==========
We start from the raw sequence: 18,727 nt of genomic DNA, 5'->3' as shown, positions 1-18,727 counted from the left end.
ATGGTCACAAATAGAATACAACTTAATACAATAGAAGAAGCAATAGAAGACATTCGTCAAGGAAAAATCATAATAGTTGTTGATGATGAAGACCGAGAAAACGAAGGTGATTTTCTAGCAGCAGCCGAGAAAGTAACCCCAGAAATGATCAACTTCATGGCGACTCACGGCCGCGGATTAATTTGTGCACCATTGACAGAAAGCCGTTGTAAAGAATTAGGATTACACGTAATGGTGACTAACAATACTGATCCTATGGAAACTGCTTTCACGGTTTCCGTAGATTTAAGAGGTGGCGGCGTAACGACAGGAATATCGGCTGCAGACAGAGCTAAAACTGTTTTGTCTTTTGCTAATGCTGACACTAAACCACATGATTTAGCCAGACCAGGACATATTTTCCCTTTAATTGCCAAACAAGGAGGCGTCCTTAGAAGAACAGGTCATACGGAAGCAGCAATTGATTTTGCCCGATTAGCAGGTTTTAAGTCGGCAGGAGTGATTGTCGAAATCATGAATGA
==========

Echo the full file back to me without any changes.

We start from the raw sequence: 18,727 nt of genomic DNA, 5'->3' as shown, positions 1-18,727 counted from the left end.
ATGGTCACAAATAGAATACAACTTAATACAATAGAAGAAGCAATAGAAGACATTCGTCAAGGAAAAATCATAATAGTTGTTGATGATGAAGACCGAGAAAACGAAGGTGATTTTCTAGCAGCAGCCGAGAAAGTAACCCCAGAAATGATCAACTTCATGGCGACTCACGGCCGCGGATTAATTTGTGCACCATTGACAGAAAGCCGTTGTAAAGAATTAGGATTACACGTAATGGTGACTAACAATACTGATCCTATGGAAACTGCTTTCACGGTTTCCGTAGATTTAAGAGGTGGCGGCGTAACGACAGGAATATCGGCTGCAGACAGAGCTAAAACTGTTTTGTCTTTTGCTAATGCTGACACTAAACCACATGATTTAGCCAGACCAGGACATATTTTCCCTTTAATTGCCAAACAAGGAGGCGTCCTTAGAAGAACAGGTCATACGGAAGCAGCAATTGATTTTGCCCGATTAGCAGGTTTTAAGTCGGCAGGAGTGATTGTCGAAATCATGAATGA